IT Masters and Charles Sturt University (CSU) will plunge headfirst into the Dark Web this year, and it appears IT professionals are inherently curious about the ‘controversial’ subject.
The subject is part of a Cyber Security Masters degree and has attracted ‘unprecedented interest’ from IT professionals.
IT Masters director Martin Hale says The Dark Web “is a complex, mysterious and dynamic domain where cyber criminals create, share, buy and sell their wares”.
“It’s a hidden economy where anonymous marketplaces trade in everything from illegal drugs, hacking tools, ransomware scams, personal data, forged documents and industrial secrets.”
The Dark Web is also where the majority of business risks are born, including malware and Denial of Service attacks.
Hale believes that around $72 billion of illegal activity ever year is conducted in Bitcoin – and much of that is connected to activity on the Dark Web.
“Every security manager for every IT organisation would be negligent not to have some understanding of the Dark Web and its potential to impact their operations. One of the best ways to start effectively combating Dark Web threats and cracking down on the illegal marketplaces is to increase the pool of people who have a detailed understanding of what it is and how it operates,” he explains.
The course has apparently struck a chord with those enrolling in the Masters degree, as more than 80% of applicants enrolled in the Dark Web course as their first subject.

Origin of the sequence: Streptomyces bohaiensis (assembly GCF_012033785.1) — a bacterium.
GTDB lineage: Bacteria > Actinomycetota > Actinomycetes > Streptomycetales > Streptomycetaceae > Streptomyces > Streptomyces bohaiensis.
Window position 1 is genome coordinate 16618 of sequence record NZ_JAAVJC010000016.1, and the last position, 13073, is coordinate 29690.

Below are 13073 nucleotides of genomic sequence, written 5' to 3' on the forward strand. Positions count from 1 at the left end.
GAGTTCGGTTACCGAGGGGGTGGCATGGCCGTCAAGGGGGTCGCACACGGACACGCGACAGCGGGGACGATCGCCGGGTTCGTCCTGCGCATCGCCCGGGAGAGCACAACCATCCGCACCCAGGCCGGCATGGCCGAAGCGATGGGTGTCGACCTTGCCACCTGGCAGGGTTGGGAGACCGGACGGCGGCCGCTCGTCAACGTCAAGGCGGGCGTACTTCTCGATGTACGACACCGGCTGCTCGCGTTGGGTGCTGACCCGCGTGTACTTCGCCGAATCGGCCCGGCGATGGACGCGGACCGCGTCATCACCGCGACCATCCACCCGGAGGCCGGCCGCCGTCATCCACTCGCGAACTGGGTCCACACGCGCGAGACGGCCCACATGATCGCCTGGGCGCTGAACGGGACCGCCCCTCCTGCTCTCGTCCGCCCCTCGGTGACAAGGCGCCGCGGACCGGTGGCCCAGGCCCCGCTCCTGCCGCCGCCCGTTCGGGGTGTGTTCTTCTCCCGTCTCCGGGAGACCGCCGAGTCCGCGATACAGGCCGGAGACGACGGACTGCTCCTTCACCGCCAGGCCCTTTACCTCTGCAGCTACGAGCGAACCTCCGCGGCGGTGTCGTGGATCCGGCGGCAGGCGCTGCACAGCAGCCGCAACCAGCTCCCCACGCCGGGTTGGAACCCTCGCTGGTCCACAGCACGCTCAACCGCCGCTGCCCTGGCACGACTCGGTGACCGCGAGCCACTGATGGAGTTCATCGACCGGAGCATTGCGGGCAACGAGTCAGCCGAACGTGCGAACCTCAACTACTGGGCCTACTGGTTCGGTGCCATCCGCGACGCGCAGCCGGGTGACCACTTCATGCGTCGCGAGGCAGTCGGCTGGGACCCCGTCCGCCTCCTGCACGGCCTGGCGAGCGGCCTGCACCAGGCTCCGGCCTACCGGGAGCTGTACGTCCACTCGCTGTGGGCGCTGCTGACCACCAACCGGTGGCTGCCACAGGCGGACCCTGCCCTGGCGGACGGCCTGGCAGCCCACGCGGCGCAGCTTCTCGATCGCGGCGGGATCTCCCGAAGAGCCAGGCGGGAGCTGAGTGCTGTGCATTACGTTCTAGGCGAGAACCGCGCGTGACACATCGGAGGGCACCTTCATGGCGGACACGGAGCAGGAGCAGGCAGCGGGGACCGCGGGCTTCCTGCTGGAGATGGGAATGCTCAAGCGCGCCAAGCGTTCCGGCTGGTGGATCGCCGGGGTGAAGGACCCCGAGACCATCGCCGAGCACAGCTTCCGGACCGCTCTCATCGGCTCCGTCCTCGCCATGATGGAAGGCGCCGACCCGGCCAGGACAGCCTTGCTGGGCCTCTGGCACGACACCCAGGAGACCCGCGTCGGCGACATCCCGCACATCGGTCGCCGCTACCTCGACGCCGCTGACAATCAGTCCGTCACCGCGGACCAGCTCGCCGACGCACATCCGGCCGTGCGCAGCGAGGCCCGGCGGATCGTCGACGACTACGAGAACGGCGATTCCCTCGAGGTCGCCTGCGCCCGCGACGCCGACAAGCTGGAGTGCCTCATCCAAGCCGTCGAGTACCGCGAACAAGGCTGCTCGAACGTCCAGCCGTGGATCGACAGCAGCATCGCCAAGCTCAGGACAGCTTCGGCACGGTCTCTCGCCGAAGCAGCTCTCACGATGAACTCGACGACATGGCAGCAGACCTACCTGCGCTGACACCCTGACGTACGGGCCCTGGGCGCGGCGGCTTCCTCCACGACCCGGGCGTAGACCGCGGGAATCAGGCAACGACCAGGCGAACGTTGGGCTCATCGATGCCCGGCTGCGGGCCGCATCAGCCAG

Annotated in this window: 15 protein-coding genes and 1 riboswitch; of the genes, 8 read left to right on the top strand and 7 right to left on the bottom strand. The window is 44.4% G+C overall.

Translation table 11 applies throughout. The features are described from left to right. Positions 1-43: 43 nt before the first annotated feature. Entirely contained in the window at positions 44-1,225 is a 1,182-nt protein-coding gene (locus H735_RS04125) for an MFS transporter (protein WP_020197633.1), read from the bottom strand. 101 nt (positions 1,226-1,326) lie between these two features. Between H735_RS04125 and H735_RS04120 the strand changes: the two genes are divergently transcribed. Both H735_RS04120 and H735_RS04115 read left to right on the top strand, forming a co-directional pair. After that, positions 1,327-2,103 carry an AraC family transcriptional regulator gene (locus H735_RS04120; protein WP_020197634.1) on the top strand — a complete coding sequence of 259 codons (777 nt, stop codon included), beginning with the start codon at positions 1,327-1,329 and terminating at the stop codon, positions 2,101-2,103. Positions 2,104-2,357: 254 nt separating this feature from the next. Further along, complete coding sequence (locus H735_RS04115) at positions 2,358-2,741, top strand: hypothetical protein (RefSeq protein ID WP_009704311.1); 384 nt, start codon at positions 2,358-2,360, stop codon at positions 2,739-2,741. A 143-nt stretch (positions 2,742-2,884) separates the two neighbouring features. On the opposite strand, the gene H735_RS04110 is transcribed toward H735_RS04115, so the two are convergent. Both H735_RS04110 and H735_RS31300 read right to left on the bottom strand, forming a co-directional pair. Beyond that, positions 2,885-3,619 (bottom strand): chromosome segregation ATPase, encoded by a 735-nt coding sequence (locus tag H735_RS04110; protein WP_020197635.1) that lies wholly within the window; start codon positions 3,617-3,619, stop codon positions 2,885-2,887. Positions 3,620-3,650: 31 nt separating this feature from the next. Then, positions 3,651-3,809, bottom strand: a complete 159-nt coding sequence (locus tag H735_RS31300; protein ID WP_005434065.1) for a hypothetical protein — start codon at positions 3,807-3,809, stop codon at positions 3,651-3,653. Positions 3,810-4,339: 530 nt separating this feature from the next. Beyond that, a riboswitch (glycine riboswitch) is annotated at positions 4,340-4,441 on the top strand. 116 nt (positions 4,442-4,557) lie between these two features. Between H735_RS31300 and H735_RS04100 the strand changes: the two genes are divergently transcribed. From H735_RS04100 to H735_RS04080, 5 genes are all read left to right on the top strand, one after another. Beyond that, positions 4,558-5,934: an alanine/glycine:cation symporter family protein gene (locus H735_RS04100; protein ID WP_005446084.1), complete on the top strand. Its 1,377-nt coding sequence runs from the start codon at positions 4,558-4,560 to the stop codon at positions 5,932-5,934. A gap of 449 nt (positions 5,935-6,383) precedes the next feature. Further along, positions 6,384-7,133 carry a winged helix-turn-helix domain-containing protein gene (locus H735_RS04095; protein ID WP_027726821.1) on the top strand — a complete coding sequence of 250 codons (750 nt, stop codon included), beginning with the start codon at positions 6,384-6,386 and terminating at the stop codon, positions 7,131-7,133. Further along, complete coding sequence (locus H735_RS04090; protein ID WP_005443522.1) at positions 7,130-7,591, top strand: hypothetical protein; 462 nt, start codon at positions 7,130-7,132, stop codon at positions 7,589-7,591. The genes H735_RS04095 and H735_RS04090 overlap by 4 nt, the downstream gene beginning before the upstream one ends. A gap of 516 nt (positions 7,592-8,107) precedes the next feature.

It covers a number of topics including an introduction to the Dark Web and its threats; the malicious Dark Net; data analysis of web content; Dark Web forensics; and open source intelligence.
However, the course may never have got off the ground because there was serious internal debate within CSU’s School of Computing and Mathematics about whether the course should even be offered.
“When we proposed running this course, we expected to come up against resistance because of the sensitivity of the subject matter. In the end, however, the school decided that it was important that graduates had an in-depth knowledge of how the cyber-crime economy functions,” explains Hale.
The course will be taught by Dr Rafiqul Islam, leader of the cybersecurity research team at the School of Computing and Mathematics.
“In 2017, the US Department of Defence requested $8 billion in funding to address national security issues relating to internet crime. There is a massive and growing dark economy functioning behind a veil of secrecy enabled by advanced technology and ruthless cyber criminals,” Islam says.
He adds that students will also learn about cyber stalking, hacktivism, fraud, identity theft, and attacks on critical infrastructure. IoT and peer to peer file sharing systems will also be part of the course.
“We will be analysing the online underground economy, the digital currencies it thrives on and cybercrime on the dark web. Students will also delve into the technological and social engineering methods used to undertake such crimes and they will also study dark web forensics and mitigating techniques,” Islam concludes.